Even better than Amazon, my local small town lumberyard, before I moved, would deliver whatever I needed with just an email or a phone call, had competitive prices, and would just send a bill at the end of the month. The delivery guys would even unload everything where I specified, including carrying sheetrock into the basement. I do still shop online and in person at Rockler and Woodcraft and online only at McFeelys, and Festoolproducts.com I also spend thousands a year a Menards both online and in store.

        What I find sad is that Sears and Montgomery Wards had the infrastructure in place to trounce Amazon before it even got off the ground, but like Kodak missing out on digital cameras, neither one of them saw the future and killed their catalog sales just before the internet became popular.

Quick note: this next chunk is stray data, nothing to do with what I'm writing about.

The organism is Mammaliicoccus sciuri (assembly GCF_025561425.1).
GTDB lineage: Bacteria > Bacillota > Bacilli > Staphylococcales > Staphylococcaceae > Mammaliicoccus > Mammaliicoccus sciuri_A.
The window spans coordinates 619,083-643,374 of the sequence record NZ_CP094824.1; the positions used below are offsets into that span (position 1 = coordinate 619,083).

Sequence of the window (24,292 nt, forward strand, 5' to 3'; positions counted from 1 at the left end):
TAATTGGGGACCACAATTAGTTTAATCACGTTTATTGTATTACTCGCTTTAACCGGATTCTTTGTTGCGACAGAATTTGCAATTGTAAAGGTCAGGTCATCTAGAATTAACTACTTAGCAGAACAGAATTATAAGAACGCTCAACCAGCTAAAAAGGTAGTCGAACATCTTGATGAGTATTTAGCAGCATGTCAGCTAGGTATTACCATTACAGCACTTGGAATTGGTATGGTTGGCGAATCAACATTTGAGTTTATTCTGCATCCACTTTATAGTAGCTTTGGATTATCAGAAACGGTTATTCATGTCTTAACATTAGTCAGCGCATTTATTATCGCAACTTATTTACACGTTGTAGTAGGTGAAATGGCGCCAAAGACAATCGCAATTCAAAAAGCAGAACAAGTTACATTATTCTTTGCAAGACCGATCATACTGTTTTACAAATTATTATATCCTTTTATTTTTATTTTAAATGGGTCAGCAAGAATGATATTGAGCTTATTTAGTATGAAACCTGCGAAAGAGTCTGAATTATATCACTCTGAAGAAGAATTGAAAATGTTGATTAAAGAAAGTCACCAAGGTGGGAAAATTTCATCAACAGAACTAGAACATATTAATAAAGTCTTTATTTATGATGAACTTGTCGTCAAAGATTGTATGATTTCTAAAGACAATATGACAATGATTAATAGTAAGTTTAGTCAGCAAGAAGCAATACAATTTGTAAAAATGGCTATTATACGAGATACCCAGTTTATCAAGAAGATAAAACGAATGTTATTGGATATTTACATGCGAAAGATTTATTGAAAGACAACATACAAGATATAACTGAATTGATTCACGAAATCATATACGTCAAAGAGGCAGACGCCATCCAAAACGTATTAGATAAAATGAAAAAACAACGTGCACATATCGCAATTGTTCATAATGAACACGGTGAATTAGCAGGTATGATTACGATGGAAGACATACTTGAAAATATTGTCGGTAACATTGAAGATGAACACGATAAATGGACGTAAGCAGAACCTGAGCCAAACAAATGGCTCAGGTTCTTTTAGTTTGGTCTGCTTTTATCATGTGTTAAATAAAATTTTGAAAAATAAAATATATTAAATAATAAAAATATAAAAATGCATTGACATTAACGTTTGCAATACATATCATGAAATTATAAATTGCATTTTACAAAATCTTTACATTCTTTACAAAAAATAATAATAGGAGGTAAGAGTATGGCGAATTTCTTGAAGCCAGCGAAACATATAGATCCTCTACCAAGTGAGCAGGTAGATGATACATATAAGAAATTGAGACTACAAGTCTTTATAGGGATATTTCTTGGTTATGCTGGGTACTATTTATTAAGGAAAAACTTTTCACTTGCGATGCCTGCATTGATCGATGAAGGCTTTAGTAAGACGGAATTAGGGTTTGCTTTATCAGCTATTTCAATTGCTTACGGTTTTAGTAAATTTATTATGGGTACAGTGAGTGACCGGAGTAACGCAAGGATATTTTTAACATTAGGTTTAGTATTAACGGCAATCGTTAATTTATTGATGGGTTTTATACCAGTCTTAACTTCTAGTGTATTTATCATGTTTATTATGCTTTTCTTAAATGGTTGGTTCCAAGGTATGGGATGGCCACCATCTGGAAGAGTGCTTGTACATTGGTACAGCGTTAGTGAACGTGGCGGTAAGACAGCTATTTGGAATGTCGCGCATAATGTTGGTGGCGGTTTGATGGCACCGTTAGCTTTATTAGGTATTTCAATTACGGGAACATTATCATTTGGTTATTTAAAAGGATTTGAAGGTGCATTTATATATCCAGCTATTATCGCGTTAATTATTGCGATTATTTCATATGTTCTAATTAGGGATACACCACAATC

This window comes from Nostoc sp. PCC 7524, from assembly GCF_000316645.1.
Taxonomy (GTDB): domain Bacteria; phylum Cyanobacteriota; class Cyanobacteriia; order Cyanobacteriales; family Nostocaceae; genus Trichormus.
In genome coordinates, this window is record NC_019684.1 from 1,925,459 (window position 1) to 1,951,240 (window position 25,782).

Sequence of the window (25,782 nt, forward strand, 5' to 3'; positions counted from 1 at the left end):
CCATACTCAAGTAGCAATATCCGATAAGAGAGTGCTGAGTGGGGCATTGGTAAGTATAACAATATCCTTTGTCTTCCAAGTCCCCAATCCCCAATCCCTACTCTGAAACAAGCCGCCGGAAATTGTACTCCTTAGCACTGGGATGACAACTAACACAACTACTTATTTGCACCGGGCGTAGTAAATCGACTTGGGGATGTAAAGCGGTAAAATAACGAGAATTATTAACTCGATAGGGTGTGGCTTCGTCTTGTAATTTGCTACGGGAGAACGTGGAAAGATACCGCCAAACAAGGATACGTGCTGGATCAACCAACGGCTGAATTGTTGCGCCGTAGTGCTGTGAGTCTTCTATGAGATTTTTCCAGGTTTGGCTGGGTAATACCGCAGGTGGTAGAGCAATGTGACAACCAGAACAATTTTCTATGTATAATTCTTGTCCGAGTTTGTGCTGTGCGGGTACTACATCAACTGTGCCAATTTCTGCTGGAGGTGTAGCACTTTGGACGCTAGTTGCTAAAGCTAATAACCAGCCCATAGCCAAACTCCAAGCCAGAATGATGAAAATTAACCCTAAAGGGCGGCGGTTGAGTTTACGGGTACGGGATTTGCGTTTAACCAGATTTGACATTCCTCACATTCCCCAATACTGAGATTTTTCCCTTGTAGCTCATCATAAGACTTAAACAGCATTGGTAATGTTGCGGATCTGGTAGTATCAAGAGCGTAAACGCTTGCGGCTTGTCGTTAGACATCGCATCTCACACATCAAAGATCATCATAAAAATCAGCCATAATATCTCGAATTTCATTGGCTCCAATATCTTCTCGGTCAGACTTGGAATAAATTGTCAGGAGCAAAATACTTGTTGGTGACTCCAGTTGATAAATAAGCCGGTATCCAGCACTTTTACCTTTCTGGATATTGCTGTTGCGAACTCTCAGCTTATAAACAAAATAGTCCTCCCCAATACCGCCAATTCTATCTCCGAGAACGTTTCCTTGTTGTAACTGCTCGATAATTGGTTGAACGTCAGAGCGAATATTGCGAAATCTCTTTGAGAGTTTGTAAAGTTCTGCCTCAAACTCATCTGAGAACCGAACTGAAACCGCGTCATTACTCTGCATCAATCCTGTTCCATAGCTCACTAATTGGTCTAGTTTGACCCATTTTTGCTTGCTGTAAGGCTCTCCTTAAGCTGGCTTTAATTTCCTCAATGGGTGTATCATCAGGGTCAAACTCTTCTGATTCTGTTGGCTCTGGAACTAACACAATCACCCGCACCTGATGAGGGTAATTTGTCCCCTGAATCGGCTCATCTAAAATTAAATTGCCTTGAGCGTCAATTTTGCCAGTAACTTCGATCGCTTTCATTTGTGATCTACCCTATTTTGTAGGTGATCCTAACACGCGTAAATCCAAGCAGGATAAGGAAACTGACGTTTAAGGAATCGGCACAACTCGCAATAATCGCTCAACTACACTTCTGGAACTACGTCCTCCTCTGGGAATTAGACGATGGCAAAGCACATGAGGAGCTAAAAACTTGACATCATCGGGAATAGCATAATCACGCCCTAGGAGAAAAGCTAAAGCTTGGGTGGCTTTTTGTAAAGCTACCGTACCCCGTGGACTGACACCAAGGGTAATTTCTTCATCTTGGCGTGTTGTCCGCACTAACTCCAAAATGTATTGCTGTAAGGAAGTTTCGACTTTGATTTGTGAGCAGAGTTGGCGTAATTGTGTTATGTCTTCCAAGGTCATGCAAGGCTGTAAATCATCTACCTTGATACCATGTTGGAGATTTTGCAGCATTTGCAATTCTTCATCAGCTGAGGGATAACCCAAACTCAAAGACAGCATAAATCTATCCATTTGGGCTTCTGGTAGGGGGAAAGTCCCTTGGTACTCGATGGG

Chr's
        __________
        An ethical man knows the right thing to do.
        A moral man does it.

        Comment


        • #6
          twistsol,

          Sears! It is almost criminal what happened to that company. My late FIL spent almost his entire life working at Sears, and for more that four decades was the hardware manager at the Binghamton, NY store. The man knew his stuff, knew every single product and how to use it and would spend whatever time was needed to help customers. Every employee in his department was trained and every time they had a new product he'd spend a early mornings making sure they knew everything about it.